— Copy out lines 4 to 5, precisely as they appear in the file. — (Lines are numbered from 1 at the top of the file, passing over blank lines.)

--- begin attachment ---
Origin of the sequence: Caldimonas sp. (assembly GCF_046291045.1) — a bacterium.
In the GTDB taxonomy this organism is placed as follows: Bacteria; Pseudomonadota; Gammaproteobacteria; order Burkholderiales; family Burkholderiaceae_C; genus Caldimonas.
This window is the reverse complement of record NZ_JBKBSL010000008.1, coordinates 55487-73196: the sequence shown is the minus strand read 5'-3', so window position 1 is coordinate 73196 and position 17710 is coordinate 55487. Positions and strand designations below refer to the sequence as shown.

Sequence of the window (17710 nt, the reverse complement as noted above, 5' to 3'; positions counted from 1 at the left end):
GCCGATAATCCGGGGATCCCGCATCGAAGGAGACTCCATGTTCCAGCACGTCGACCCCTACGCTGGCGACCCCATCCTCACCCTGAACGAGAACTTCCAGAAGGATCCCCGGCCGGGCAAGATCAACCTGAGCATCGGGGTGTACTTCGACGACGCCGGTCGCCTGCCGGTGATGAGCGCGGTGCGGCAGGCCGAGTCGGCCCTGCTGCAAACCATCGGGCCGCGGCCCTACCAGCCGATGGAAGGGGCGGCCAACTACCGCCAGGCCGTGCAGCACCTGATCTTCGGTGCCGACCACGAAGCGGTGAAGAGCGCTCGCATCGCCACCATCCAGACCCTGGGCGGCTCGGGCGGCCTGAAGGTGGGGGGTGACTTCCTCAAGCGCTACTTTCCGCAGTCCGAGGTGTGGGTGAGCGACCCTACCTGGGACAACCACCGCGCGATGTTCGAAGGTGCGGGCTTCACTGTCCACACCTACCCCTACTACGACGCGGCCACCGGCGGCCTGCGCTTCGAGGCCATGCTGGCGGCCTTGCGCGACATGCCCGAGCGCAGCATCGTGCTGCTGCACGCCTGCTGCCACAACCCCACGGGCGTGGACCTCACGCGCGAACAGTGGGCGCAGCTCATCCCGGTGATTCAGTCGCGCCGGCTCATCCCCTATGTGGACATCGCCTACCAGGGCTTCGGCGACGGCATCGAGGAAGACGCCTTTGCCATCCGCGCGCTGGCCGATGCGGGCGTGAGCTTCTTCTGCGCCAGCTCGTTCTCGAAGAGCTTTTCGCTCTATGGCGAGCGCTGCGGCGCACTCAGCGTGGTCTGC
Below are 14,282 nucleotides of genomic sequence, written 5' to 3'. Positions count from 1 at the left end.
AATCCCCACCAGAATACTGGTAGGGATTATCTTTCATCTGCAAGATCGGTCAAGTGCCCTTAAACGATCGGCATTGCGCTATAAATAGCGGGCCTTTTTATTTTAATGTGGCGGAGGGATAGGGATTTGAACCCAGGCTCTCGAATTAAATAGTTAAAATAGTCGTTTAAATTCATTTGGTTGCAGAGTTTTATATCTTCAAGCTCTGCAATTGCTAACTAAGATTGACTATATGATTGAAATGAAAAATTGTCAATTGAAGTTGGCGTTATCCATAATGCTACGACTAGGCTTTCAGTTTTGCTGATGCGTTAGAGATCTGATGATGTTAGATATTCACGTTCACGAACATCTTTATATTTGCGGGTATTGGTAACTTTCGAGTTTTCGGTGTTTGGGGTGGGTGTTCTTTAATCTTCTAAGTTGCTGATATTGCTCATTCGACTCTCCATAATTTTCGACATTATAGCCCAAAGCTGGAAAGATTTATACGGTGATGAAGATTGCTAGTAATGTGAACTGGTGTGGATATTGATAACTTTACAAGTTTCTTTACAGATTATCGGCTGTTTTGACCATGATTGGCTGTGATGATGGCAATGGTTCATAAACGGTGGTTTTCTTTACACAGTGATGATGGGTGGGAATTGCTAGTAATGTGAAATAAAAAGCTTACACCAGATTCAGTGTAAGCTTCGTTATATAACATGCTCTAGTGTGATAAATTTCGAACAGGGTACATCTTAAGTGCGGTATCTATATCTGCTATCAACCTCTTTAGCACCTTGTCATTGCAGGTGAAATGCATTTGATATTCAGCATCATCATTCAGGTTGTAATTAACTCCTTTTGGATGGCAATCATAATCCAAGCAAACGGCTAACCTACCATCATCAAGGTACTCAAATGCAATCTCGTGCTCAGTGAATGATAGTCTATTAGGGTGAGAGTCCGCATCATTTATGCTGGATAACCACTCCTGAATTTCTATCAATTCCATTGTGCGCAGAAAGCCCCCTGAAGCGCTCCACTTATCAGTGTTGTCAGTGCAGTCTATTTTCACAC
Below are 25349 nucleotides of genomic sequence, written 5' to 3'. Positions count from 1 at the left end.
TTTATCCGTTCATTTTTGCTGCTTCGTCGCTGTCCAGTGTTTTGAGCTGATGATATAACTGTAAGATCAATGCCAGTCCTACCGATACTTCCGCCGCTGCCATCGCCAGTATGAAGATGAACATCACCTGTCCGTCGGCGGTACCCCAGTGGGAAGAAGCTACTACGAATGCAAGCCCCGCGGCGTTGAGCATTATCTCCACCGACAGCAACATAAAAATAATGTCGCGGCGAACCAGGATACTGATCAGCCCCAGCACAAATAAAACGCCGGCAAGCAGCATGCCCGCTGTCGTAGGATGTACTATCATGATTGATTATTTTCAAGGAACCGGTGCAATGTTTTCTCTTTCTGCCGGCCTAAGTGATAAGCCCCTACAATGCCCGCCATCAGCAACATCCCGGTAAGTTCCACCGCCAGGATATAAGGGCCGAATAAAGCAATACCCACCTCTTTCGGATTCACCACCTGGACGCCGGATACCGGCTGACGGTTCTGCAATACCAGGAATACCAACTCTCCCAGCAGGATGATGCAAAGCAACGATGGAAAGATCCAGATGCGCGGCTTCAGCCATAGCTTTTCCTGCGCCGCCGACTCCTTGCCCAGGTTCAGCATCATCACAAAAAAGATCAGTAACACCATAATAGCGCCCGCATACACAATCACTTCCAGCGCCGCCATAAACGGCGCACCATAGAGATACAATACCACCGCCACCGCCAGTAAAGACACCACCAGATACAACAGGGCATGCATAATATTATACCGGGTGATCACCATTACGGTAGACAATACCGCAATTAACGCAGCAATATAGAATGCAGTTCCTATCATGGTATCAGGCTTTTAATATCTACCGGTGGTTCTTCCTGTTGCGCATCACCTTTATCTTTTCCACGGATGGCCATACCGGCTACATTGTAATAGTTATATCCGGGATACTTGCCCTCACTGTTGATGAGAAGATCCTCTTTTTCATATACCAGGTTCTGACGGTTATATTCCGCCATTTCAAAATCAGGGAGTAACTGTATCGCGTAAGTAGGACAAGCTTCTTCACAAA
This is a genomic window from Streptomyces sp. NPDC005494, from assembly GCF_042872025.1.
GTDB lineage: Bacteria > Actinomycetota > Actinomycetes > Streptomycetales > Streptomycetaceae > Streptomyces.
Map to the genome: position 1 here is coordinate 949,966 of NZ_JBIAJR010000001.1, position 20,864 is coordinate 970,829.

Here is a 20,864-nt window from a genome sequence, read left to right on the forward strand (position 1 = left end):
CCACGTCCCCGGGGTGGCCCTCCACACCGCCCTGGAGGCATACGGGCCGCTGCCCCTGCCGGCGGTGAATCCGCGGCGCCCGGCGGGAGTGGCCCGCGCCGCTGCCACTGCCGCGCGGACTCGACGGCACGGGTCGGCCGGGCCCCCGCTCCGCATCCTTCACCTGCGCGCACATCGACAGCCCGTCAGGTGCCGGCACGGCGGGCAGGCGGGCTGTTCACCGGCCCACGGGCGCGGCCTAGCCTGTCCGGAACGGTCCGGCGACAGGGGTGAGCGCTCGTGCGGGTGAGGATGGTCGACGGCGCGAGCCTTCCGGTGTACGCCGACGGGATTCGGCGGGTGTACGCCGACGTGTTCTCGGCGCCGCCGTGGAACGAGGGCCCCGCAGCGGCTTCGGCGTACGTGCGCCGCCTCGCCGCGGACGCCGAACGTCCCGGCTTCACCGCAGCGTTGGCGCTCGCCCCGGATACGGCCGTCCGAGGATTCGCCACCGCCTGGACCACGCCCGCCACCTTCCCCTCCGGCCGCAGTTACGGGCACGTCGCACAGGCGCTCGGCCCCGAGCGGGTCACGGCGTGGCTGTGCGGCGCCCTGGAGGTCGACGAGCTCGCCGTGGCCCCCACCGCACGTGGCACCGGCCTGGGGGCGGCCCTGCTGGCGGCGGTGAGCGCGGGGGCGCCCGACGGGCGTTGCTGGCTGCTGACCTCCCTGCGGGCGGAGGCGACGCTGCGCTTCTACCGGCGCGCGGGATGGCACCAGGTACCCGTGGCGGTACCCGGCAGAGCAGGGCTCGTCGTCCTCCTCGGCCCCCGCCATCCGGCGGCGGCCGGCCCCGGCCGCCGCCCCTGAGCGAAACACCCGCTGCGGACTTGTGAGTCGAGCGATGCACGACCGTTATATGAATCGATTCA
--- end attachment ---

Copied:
Sequence of the window (17710 nt, the reverse complement as noted above, 5' to 3'; positions counted from 1 at the left end):
GCCGATAATCCGGGGATCCCGCATCGAAGGAGACTCCATGTTCCAGCACGTCGACCCCTACGCTGGCGACCCCATCCTCACCCTGAACGAGAACTTCCAGAAGGATCCCCGGCCGGGCAAGATCAACCTGAGCATCGGGGTGTACTTCGACGACGCCGGTCGCCTGCCGGTGATGAGCGCGGTGCGGCAGGCCGAGTCGGCCCTGCTGCAAACCATCGGGCCGCGGCCCTACCAGCCGATGGAAGGGGCGGCCAACTACCGCCAGGCCGTGCAGCACCTGATCTTCGGTGCCGACCACGAAGCGGTGAAGAGCGCTCGCATCGCCACCATCCAGACCCTGGGCGGCTCGGGCGGCCTGAAGGTGGGGGGTGACTTCCTCAAGCGCTACTTTCCGCAGTCCGAGGTGTGGGTGAGCGACCCTACCTGGGACAACCACCGCGCGATGTTCGAAGGTGCGGGCTTCACTGTCCACACCTACCCCTACTACGACGCGGCCACCGGCGGCCTGCGCTTCGAGGCCATGCTGGCGGCCTTGCGCGACATGCCCGAGCGCAGCATCGTGCTGCTGCACGCCTGCTGCCACAACCCCACGGGCGTGGACCTCACGCGCGAACAGTGGGCGCAGCTCATCCCGGTGATTCAGTCGCGCCGGCTCATCCCCTATGTGGACATCGCCTACCAGGGCTTCGGCGACGGCATCGAGGAAGACGCCTTTGCCATCCGCGCGCTGGCCGATGCGGGCGTGAGCTTCTTCTGCGCCAGCTCGTTCTCGAAGAGCTTTTCGCTCTATGGCGAGCGCTGCGGCGCACTCAGCGTGGTCTGC